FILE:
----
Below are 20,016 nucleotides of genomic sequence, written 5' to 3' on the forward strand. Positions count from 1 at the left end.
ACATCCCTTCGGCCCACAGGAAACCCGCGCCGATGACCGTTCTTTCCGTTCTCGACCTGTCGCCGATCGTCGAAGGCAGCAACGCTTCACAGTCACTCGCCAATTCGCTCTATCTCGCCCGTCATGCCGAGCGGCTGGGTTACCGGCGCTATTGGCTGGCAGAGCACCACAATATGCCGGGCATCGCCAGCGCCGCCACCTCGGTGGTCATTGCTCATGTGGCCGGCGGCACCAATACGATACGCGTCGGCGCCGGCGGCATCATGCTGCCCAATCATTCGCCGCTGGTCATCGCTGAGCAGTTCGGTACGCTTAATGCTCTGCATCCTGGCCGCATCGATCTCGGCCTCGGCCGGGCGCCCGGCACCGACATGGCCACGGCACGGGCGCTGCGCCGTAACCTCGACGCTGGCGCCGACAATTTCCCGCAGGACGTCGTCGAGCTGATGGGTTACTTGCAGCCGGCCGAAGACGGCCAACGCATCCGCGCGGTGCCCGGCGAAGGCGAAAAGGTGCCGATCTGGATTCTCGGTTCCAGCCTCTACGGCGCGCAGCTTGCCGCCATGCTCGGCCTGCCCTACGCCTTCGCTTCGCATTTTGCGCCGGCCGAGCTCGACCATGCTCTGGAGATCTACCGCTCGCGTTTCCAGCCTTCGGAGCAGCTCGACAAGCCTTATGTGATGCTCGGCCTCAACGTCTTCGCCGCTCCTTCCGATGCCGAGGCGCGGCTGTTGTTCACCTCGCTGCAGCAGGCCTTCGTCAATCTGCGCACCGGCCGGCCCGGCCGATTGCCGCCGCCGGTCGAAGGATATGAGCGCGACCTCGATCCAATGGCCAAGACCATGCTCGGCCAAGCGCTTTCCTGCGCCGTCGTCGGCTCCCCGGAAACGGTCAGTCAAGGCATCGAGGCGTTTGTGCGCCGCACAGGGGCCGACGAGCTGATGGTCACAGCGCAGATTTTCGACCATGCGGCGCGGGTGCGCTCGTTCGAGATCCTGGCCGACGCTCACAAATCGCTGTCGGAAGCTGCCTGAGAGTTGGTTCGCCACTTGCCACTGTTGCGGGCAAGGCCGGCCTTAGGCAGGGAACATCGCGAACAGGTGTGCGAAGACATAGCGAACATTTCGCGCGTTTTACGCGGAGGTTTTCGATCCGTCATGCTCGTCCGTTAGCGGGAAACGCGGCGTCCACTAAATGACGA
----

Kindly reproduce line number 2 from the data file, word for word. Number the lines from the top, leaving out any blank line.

ACATCCCTTCGGCCCACAGGAAACCCGCGCCGATGACCGTTCTTTCCGTTCTCGACCTGTCGCCGATCGTCGAAGGCAGCAACGCTTCACAGTCACTCGCCAATTCGCTCTATCTCGCCCGTCATGCCGAGCGGCTGGGTTACCGGCGCTATTGGCTGGCAGAGCACCACAATATGCCGGGCATCGCCAGCGCCGCCACCTCGGTGGTCATTGCTCATGTGGCCGGCGGCACCAATACGATACGCGTCGGCGCCGGCGGCATCATGCTGCCCAATCATTCGCCGCTGGTCATCGCTGAGCAGTTCGGTACGCTTAATGCTCTGCATCCTGGCCGCATCGATCTCGGCCTCGGCCGGGCGCCCGGCACCGACATGGCCACGGCACGGGCGCTGCGCCGTAACCTCGACGCTGGCGCCGACAATTTCCCGCAGGACGTCGTCGAGCTGATGGGTTACTTGCAGCCGGCCGAAGACGGCCAACGCATCCGCGCGGTGCCCGGCGAAGGCGAAAAGGTGCCGATCTGGATTCTCGGTTCCAGCCTCTACGGCGCGCAGCTTGCCGCCATGCTCGGCCTGCCCTACGCCTTCGCTTCGCATTTTGCGCCGGCCGAGCTCGACCATGCTCTGGAGATCTACCGCTCGCGTTTCCAGCCTTCGGAGCAGCTCGACAAGCCTTATGTGATGCTCGGCCTCAACGTCTTCGCCGCTCCTTCCGATGCCGAGGCGCGGCTGTTGTTCACCTCGCTGCAGCAGGCCTTCGTCAATCTGCGCACCGGCCGGCCCGGCCGATTGCCGCCGCCGGTCGAAGGATATGAGCGCGACCTCGATCCAATGGCCAAGACCATGCTCGGCCAAGCGCTTTCCTGCGCCGTCGTCGGCTCCCCGGAAACGGTCAGTCAAGGCATCGAGGCGTTTGTGCGCCGCACAGGGGCCGACGAGCTGATGGTCACAGCGCAGATTTTCGACCATGCGGCGCGGGTGCGCTCGTTCGAGATCCTGGCCGACGCTCACAAATCGCTGTCGGAAGCTGCCTGAGAGTTGGTTCGCCACTTGCCACTGTTGCGGGCAAGGCCGGCCTTAGGCAGGGAACATCGCGAACAGGTGTGCGAAGACATAGCGAACATTTCGCGCGTTTTACGCGGAGGTTTTCGATCCGTCATGCTCGTCCGTTAGCGGGAAACGCGGCGTCCACTAAATGACGA